Moses:  So you’re saying we should have two separate sets of plates, one for dairy, one for meat.

God:  No.  It is cruel, Moses, to cook the meat in the milk of the same cow’s mother.

Moses:  So you want us to wait 6 hours after eating meat, before we have dairy.

God:  Moses…fine, do whatever you want.

Jews and Palestinians.

The relationship between the Jews of Israel and the Palestinians of the occupied territories is complex. The relationship between the two ethnic groups within Israel proper is even more so. For the most part Jewish Israelis never call their Arab neighbors Palestinians, they call them Arabs.  This, no doubt, is a deliberate attempt to remind the world that in Israel’s eyes there is no such thing as a Palestinian. Many of the Jewish Israelis, especially those from Tel Aviv which has almost no Palestinian population, are afraid of the Arab population, and are reluctant even to drive into Israel’s Arab areas, even if it means missing out on a good meal; Cabbage and Vodka can only go so far. Unlike their parents, many of the younger Israelis see the current problem along economic lines. They believe the Palestinians need a viable territory and jobs…a two state solution.  They view the West Bank as Palestinian territory which should become a Palestinian nation.  They don’t hold the West Bank and its religious sites in reverent awe, but then of course many of them also eat bacon.  At the same time, they fear the Palestinians do not see the world in the same way.  Jobs, they fear, are secondary to the politics of Israel’s existence.  Still, with the younger generation there’s always hope.  But then mortars, fired from Gaza, just landed in the south, a Palestinian has been shot trying to take hostages at the Turkish Embassy, and I am working in a conference room in the middle of a building which has a steel door and a ladder which runs both up and down to other similar conference rooms.  Why I asked does it have a ladder?  Because it’s also a bomb-shelter.  Ah.  Complexity.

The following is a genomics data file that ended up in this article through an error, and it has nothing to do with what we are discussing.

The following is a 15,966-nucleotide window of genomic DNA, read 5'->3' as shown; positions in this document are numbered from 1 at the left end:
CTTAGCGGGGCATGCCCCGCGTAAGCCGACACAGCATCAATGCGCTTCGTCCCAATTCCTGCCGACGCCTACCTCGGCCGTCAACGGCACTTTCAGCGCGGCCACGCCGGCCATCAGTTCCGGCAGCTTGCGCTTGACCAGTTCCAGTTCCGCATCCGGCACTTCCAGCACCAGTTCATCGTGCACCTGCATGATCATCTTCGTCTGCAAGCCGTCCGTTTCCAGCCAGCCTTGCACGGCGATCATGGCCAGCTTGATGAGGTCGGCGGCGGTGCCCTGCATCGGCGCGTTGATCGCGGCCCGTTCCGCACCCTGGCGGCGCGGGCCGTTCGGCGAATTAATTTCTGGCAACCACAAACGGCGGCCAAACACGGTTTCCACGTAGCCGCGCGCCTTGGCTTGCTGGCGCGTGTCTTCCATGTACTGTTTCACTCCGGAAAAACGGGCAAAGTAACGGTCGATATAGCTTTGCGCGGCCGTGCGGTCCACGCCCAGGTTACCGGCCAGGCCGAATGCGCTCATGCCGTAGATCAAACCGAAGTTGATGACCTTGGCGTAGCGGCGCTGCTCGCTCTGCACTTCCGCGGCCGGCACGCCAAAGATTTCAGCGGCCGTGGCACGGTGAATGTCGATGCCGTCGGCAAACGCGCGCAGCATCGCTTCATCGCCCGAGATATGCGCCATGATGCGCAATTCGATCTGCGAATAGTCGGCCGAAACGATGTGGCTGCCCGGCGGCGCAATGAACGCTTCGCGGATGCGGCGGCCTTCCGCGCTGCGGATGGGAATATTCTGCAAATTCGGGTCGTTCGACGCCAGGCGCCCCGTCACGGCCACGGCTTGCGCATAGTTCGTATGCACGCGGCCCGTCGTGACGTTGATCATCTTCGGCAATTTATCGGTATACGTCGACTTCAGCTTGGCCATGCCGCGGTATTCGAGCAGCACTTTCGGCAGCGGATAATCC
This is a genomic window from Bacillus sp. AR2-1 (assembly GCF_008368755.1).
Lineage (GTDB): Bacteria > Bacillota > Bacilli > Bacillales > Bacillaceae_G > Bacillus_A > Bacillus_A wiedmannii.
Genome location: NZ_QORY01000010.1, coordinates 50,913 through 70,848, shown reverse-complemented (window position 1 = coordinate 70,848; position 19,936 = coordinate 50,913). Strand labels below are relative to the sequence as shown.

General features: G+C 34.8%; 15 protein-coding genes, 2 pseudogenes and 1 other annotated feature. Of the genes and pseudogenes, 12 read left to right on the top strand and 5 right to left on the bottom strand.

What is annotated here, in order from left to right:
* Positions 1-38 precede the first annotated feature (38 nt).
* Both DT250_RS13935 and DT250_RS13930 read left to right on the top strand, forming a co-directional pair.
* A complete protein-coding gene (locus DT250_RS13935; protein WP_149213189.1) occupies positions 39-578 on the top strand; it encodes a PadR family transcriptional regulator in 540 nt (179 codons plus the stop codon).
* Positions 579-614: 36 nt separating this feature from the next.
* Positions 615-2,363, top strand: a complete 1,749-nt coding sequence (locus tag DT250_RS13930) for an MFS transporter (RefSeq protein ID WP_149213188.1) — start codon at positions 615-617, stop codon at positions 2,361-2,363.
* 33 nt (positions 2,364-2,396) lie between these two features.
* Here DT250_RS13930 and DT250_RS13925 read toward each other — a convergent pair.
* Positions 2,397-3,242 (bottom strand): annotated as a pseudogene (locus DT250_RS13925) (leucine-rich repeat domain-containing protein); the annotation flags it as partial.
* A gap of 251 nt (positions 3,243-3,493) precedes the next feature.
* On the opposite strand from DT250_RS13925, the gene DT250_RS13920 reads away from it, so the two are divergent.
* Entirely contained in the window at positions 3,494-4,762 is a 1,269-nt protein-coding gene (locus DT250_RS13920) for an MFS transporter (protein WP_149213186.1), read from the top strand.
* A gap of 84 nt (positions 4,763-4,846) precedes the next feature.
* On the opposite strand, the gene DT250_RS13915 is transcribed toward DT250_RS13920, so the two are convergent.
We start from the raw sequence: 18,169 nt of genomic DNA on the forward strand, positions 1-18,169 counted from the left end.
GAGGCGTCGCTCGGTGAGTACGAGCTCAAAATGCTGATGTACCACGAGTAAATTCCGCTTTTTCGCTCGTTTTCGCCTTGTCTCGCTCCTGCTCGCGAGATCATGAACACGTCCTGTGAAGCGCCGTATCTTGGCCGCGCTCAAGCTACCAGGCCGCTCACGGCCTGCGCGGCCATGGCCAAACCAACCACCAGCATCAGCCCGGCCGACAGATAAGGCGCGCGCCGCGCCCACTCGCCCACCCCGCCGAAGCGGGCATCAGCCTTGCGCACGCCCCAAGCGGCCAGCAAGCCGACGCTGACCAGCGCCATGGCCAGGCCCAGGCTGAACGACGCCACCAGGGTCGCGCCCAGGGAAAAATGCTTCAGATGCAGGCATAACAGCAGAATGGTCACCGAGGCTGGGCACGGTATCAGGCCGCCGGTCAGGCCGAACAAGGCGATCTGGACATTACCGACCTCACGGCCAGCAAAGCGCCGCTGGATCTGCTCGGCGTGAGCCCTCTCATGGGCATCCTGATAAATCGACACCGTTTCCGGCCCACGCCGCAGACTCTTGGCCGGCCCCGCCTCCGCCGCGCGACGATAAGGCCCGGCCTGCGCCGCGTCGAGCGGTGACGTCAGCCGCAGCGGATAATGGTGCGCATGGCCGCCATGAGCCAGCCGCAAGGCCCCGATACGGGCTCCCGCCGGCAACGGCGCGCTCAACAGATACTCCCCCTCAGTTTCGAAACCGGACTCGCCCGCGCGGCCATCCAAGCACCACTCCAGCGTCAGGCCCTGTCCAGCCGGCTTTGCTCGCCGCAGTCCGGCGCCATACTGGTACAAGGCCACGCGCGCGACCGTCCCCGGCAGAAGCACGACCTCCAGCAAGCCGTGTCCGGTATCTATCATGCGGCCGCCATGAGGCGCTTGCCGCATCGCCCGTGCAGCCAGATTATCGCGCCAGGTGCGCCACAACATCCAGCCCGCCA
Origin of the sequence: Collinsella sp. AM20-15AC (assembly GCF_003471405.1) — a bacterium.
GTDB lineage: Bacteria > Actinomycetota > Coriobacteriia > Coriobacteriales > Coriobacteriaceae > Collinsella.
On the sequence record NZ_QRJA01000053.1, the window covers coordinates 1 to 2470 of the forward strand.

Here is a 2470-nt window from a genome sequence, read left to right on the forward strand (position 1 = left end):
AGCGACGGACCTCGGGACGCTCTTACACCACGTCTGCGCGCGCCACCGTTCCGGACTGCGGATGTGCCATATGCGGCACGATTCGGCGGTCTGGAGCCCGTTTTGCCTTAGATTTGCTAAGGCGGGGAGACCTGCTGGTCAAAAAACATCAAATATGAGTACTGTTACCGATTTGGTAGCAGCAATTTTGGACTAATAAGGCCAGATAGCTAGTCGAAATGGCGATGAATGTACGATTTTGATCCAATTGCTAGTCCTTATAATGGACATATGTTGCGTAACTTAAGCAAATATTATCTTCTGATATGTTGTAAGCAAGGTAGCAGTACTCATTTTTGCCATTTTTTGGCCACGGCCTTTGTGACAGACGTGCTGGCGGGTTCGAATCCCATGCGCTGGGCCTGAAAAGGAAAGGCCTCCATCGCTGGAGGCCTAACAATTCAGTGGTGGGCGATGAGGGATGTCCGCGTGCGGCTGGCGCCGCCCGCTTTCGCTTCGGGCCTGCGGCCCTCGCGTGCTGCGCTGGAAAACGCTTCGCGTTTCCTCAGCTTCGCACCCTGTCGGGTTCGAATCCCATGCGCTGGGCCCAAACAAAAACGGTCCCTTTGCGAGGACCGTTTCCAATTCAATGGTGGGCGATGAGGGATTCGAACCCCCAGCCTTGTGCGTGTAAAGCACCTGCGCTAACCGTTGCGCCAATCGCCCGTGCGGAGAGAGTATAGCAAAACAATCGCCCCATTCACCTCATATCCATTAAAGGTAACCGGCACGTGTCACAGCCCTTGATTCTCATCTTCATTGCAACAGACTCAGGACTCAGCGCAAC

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Heatstroke and Soup

First thing Saturday morning I was back on highway One, leaving behind the American Colony Hotel and all its luxury.  Sabbath had begun so traffic was lighter, similar to a typical Canadian weekend.  Most Israeli’s simply aren’t that devout.  There are areas of Jerusalem where the ultra-orthodox will stone your car if you drive on the Sabbath, but the orthodox remain a minority, and typically keep to their own areas.  Despite all of the their indignation at Sabbath driving, it’s not easy getting out to throw stones at cars on the highway when you have to walk the whole way.  Sometimes the universe appreciated a bit of irony.

The first military checkpoint is just east of Jerusalem, and for what matters, this is where the West Bank really begins.  For the first time a new type of car appears on the road, one with green plates with a distinctive “P” on the left side.  It’s a not so subtle way of telling you that this car belongs to a Palestinian from one of their West Bank enclaves.  Without that plate, however, you might never know.  For the most part it seems Palestinians who can work through the red-tape to get access to the Israeli roads within the West Bank, also have access to funds.  The cars are new and well kept.

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Leaving Jerusalem drops you into another world.  It is the line between the semi-arid, but still productive center of the country, and the barren wasteland of the Judean desert.  Hot, bleak, oven like. As many adjectives as you can think to describe heat, this place can use. The scenery is spectacular, particularly if you hate green.  Nearer the Dead Sea there are signs warning of road closures due to floods.  Locals here assure me that flash flood are a real danger, and there are even photographers who go out into the desert to chase them down, but it’s hard to believe when all you see is an endless expanse of rock and heat.

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Not far from Jerusalem you see the first Bedouin.  But these aren’t the Bedouin of movie fame.  You aren’t about to see Omar Sharif offering you figs from the comfort of a colorful tent.  These Bedouin look as though they’ve survived a nuclear strike, eking out the most meager existence, their homes clinging to the sides of hills.  These are makeshift structures of corrugated steel and other bits they’ve scavenged.  Nearby, their herd of goat manage to subsist on the barren scrublands.  And then before you know it the Bedouin are gone too, the climate too harsh even for them, and there is nothing left but rock and the occasional military radio mast atop the hills.